This I Believe

Amanda - Western Springs, Illinois
Entered on October 1, 2006
Age Group: Under 18
Themes: hope

I believe in the power of hope. Hope, according to Webster, is a feeling that what is wanted will happen. To me, the word means so much more. Hope is not a feeling, but more of an urge, a thing on your to-do list. Something in my mind just clicked, and in that instant, I knew that I had to stay strong. I knew that I had to keep my mom.

I remember that day when I knew something was not right. My mom and I were always close. We would watch movies and talk for hours, laughing together about things only we understood. All so fast, my mom was complaining about pains in her breast. Of course, my family and I thought that they were just heart pains- she got them all the time. Just to make sure, my mom decided to see the doctor. When I came home from school that day, my mom’s eyes told it all: it was more than just a heart pain- she was diagnosed with breast cancer.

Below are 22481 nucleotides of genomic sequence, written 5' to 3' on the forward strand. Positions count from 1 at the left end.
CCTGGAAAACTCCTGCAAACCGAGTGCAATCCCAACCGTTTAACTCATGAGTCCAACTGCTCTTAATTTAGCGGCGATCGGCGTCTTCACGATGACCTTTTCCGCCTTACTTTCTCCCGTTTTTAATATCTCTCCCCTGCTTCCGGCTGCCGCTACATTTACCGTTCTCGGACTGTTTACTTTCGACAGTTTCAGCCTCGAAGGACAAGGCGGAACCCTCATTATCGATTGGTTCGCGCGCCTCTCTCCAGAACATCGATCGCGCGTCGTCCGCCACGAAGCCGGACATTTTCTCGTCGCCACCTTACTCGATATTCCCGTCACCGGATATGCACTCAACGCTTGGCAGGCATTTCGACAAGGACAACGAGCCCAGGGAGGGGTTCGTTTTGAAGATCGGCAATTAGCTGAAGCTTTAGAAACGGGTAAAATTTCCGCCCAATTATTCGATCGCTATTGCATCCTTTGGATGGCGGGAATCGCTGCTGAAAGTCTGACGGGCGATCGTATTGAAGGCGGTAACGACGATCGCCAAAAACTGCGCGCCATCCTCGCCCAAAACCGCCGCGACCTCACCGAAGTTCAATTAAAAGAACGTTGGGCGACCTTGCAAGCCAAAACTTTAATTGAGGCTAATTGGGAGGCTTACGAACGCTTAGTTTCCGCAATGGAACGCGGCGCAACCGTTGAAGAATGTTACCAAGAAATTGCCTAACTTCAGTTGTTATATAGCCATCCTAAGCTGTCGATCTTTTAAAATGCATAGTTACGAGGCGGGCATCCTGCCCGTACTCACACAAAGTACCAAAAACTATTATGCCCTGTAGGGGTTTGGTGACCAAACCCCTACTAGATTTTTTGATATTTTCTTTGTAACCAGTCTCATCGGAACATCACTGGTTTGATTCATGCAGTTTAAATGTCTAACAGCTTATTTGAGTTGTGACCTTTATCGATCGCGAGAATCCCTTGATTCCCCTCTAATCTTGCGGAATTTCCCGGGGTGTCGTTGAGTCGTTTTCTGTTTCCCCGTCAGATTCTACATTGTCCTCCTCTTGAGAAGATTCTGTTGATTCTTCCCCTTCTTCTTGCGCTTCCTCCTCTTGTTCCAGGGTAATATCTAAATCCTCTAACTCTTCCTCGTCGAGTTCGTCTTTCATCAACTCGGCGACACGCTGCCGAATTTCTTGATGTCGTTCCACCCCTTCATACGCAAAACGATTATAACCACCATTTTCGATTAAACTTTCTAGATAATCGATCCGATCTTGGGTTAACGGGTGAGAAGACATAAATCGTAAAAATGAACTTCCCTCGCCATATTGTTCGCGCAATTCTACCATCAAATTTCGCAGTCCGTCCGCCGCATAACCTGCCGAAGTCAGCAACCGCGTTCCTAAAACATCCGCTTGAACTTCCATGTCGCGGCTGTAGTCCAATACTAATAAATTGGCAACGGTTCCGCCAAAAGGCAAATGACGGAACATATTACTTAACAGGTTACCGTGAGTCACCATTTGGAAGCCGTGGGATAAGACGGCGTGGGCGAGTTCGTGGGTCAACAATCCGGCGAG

The next day at school was the longest day that I would ever have, for when the clock ticked 3:10, my mom would arrive from the hospital, bearing news of the treatment plan. When the car pulled up, my mom’s drained face peeped out of the car. Pouring from her eyes were tears, tears of chemo. As an eleven-year-old, I remembered saying to myself, “What am I doing wrong? Why is everything not going the easy way?”

The day of my birthday, my mom was in the hospital, getting a port installed for the chemo. I saw people going through chemo in the movies, but I never actually got a true glimpse of the devastation until it hit me. After the first chemo, my mom came home and slept and vomited the whole day. I stood by her the whole time, asking if she needed me, but I knew that being there was just enough. In that moment, I knew I needed my mom, not only for that day, but also for my eighth grade graduation and my first date, just to name a few. There was so much my mother did not see yet, and I knew that I had to stay strong, not just for my sake, but for my mother. Sure, my mom’s hair was falling out, but her personality and life never came out with it. She had hope, and that hope spread to the rest of my family.

My mom beat the cancer and is now in remission. Although the cancer is gone, she still faces the side effects of the chemo, like her newly diagnosed neuropathy. I know my mom will get through this, for a day never goes by when she is not smiling. In that smile lies the hope that she shared with all of us. Whenever I feel lost and torn, her smile reminds me to stay strong and to have hope.